How do I pay for my social work education?
From scholarships and grants to loans, there are quite a few options to help pay for your education. You’ll find that each opportunity has a checklist of requirements and application steps—be sure to carve out plenty of time to complete everything.
Review the different funding opportunities below as you work through this important step of your social work education journey. CSWE's list of funding opportunities can be accessed here.
Scholarships are financial awards, given for a number of reasons. Usually scholarships are merit-based, which means you can qualify for them based on academics or other qualifications. Scholarships can come from federal or state government, private or nonprofit organizations, or academic institutions.
Carl A. Scott Memorial Fund (awarded to those working for equality and social justice in their studies) are two examples of scholarship opportunities at CSWE. Also check out ExploreHealthCareers.org Scholarship Search, a database with information about more than 3.5 million scholarships.
Loans give you access to money but must be paid back with interest. Student loans are available from the federal government or private sources such as banks or other financial institutions. Make sure to look at all the information closely, including repayment options and interest rates, to ensure you’re choosing the loan that’s right for your situation. The Consumer Financial Protection Bureau outlines items to consider when comparing loan and repayment options.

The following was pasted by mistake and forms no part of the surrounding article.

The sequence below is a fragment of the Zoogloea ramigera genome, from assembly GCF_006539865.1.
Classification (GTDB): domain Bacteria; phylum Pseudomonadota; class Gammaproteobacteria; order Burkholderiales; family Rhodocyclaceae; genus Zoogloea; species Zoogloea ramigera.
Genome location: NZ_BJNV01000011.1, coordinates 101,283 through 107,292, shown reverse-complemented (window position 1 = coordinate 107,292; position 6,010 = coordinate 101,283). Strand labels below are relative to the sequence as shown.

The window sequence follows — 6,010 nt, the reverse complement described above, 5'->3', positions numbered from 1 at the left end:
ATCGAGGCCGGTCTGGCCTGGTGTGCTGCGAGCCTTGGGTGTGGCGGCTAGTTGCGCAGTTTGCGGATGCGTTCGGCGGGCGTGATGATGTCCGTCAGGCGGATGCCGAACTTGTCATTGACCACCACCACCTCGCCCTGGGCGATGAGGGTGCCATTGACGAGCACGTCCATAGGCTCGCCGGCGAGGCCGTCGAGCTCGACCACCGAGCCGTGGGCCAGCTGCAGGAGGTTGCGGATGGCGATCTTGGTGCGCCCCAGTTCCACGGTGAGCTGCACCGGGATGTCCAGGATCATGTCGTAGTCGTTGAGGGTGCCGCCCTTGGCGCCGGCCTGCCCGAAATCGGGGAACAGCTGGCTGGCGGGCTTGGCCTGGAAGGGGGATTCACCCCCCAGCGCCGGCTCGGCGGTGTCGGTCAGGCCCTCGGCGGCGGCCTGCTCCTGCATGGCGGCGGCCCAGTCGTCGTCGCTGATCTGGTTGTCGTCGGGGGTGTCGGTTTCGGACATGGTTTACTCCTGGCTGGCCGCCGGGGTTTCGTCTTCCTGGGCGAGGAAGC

Fellowships allow you to study and focus on your professional goals and development simultaneously. These programs offer stipends to help cover some personal costs during your studies. CSWE has fellowship programs for your consideration, including one for students interested in serving racial/ethnic minorities. The National Association of Social Workers Foundation also lists several fellowship opportunities.
Grants are very similar to scholarships, and you may find the terms used interchangeably. These are mostly need-based, so be prepared to provide financial statements during the application process. One of the most important parts of a grant application is telling your story—don’t be afraid to share why you are pursuing a social work degree and the difference you intend to make in the world.
Service-based commitments provide pathways for obtaining an education and serving the broader community. Here are a few examples:
- Serving in the U.S. military
- Participating in national community-based initiatives such as AmeriCorps, Peace Corps, or City Year
- Working in a state or federal funded program, the National Institutes of Health, or a National Health Service Corps-approved site.
Some of these opportunities offer financial awards or scholarships to assist with continued education or to help pay off existing loans. Under the Public Service Loan Forgiveness Program, the federal government may forgive a portion of your debt after certain conditions are met.